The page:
A/B Testing on Social Media: How to Do it with Tools You Already Have.

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A/B testing as a marketing strategy goes way back to the days before the internet even existed, when direct mail marketers used it to conduct small tests on a tiny fraction of their contact lists before committing to the massive cost of printing and mailing a campaign.

It was a time-consuming process, since they had to start their tests many weeks—or even months—in advance of a campaign launch.

Fortunately for modern marketers, social media A/B testing is possible in real time, allowing you to refine your content marketing and advertising strategies on the fly, building a deep understanding of what works—and what doesn’t—that will help you make the most of your social media spend, and your content team’s time.

What is A/B testing?

A/B testing is a form of real-world research that allows you to test small variations in marketing materials to determine which is most effective with your particular audience.

To perform A/B testing—also known as split testing—you separate your audience into two random groups and show a different variation to each one. You then compare the responses to each variation to determine which is most effective based on your chosen metrics.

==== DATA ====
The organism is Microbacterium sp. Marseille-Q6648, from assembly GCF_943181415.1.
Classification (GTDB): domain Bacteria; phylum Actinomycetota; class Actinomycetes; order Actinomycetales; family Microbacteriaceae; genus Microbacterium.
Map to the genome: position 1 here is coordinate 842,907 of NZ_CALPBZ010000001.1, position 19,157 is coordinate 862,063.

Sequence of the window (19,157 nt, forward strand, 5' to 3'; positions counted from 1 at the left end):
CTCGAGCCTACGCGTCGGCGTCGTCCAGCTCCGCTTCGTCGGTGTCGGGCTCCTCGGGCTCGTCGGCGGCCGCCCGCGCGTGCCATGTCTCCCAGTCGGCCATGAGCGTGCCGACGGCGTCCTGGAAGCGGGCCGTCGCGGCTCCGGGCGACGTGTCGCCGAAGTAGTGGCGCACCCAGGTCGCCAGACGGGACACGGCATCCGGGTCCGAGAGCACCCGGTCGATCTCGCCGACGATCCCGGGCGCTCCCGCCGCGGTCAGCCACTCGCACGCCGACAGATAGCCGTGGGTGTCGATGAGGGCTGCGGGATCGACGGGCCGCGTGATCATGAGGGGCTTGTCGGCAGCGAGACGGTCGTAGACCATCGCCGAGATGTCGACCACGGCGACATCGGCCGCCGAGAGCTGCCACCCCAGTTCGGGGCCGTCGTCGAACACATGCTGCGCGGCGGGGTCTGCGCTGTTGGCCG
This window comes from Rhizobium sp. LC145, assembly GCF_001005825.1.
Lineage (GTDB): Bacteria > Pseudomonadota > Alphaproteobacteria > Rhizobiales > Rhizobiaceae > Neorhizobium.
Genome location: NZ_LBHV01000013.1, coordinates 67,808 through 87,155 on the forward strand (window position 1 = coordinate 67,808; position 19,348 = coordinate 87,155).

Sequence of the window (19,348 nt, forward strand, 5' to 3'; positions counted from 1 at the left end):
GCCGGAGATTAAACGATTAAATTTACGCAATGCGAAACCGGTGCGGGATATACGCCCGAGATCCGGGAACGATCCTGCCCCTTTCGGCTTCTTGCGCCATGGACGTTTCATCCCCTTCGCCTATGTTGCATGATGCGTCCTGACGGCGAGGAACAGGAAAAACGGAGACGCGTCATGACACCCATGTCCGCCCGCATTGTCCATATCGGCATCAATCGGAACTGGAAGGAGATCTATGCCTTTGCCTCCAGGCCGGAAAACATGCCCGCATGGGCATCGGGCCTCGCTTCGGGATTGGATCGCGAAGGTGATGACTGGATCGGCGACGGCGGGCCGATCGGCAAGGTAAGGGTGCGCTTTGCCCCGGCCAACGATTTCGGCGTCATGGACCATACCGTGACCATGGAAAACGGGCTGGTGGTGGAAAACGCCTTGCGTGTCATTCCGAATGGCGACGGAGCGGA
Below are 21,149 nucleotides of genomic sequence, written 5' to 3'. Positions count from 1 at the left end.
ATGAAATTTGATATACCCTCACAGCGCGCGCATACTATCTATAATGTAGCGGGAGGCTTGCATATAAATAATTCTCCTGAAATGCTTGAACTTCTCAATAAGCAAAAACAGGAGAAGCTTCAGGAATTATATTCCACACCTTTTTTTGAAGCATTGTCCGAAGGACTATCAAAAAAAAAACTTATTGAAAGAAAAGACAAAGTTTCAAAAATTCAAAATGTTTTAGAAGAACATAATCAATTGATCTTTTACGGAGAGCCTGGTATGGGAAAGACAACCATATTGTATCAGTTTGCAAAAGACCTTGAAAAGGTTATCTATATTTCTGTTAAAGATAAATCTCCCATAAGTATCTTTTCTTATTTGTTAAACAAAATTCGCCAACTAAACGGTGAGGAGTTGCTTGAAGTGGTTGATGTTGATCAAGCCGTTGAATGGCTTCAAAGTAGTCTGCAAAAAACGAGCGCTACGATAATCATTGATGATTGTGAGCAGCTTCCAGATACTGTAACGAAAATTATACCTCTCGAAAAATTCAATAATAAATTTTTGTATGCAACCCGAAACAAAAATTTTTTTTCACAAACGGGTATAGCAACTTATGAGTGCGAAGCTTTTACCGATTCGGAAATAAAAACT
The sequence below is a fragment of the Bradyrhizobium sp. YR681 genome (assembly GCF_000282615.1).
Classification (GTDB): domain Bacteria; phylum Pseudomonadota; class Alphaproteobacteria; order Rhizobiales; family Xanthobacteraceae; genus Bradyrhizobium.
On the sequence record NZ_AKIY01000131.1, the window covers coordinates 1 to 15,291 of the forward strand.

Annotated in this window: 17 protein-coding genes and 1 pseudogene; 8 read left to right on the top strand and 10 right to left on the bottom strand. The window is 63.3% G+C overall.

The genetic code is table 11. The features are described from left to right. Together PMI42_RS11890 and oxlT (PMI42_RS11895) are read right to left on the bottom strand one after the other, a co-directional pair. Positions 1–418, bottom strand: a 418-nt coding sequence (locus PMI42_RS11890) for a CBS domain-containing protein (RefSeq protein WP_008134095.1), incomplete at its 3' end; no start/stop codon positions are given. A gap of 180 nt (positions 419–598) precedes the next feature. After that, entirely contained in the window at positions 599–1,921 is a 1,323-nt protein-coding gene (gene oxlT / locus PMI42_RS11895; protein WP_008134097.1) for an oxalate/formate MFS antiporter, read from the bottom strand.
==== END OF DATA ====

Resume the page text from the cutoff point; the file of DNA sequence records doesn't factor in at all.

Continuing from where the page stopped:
It’s important to understand that classic split testing should be used only to test one variation at a time. So, if you want to test a couple of different headlines, a couple of different images, and maybe even a couple of different styles of article or ad format, you will need to conduct multiple tests.

After all, if you test two wildly different variations, you won’t know which elements impacted the results. And you may sell yourself short by making incorrect assumptions about how the different elements of your content or ad work together to affect response.

How can A/B testing help your social media strategy?

When you first started social media marketing, you had to base your strategy on some assumptions. For example, you might have read that tweets with photos get 35 percent more retweets. But does this hold true for your brand, and your audience?

A/B testing social media can help you find out, for example, how a tweet with a video performs compared to a tweet with a photo for your specific followers. Then, if the tweet with the video performs best, you can test variations in the video itself—short versus long, sound versus silent, animated versus live action, and so on.

This same logic applies across all elements of your social strategy. You can use A/B testing to test the most minute details of your social media marketing plan—in fact, this kind of testing is most effective when used to test the smallest of changes.